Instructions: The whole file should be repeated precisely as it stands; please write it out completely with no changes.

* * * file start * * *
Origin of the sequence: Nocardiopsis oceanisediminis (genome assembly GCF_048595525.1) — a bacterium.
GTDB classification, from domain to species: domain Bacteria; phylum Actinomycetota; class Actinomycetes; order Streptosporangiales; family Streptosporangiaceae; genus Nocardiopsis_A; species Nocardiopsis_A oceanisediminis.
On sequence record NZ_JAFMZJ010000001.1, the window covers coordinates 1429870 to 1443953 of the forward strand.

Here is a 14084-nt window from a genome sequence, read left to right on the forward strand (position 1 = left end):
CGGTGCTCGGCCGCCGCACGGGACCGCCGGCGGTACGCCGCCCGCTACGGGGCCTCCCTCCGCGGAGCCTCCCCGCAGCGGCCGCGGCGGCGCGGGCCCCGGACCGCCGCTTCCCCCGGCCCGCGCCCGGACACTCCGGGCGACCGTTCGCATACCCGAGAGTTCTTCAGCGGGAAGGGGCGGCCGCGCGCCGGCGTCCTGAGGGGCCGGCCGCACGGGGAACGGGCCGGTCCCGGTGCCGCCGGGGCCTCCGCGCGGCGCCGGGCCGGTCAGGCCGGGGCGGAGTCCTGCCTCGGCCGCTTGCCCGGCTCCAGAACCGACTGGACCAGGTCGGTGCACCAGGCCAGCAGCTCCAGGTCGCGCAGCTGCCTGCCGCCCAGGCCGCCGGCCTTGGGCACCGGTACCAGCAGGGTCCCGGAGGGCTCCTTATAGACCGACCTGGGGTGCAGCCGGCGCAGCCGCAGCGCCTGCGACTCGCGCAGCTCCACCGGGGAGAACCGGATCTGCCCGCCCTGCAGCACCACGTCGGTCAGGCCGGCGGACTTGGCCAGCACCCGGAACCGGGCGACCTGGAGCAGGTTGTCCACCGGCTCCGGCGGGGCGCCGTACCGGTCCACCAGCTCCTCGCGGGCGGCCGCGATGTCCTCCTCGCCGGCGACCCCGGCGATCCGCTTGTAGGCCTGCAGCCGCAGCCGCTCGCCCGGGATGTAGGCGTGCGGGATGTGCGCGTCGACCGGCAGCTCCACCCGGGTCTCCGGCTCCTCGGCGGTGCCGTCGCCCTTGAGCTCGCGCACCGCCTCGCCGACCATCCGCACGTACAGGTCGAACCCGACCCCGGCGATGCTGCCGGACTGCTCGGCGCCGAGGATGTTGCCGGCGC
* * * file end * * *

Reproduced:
Origin of the sequence: Nocardiopsis oceanisediminis (genome assembly GCF_048595525.1) — a bacterium.
GTDB classification, from domain to species: domain Bacteria; phylum Actinomycetota; class Actinomycetes; order Streptosporangiales; family Streptosporangiaceae; genus Nocardiopsis_A; species Nocardiopsis_A oceanisediminis.
On sequence record NZ_JAFMZJ010000001.1, the window covers coordinates 1429870 to 1443953 of the forward strand.

Here is a 14084-nt window from a genome sequence, read left to right on the forward strand (position 1 = left end):
CGGTGCTCGGCCGCCGCACGGGACCGCCGGCGGTACGCCGCCCGCTACGGGGCCTCCCTCCGCGGAGCCTCCCCGCAGCGGCCGCGGCGGCGCGGGCCCCGGACCGCCGCTTCCCCCGGCCCGCGCCCGGACACTCCGGGCGACCGTTCGCATACCCGAGAGTTCTTCAGCGGGAAGGGGCGGCCGCGCGCCGGCGTCCTGAGGGGCCGGCCGCACGGGGAACGGGCCGGTCCCGGTGCCGCCGGGGCCTCCGCGCGGCGCCGGGCCGGTCAGGCCGGGGCGGAGTCCTGCCTCGGCCGCTTGCCCGGCTCCAGAACCGACTGGACCAGGTCGGTGCACCAGGCCAGCAGCTCCAGGTCGCGCAGCTGCCTGCCGCCCAGGCCGCCGGCCTTGGGCACCGGTACCAGCAGGGTCCCGGAGGGCTCCTTATAGACCGACCTGGGGTGCAGCCGGCGCAGCCGCAGCGCCTGCGACTCGCGCAGCTCCACCGGGGAGAACCGGATCTGCCCGCCCTGCAGCACCACGTCGGTCAGGCCGGCGGACTTGGCCAGCACCCGGAACCGGGCGACCTGGAGCAGGTTGTCCACCGGCTCCGGCGGGGCGCCGTACCGGTCCACCAGCTCCTCGCGGGCGGCCGCGATGTCCTCCTCGCCGGCGACCCCGGCGATCCGCTTGTAGGCCTGCAGCCGCAGCCGCTCGCCCGGGATGTAGGCGTGCGGGATGTGCGCGTCGACCGGCAGCTCCACCCGGGTCTCCGGCTCCTCGGCGGTGCCGTCGCCCTTGAGCTCGCGCACCGCCTCGCCGACCATCCGCACGTACAGGTCGAACCCGACCCCGGCGATGCTGCCGGACTGCTCGGCGCCGAGGATGTTGCCGGCGC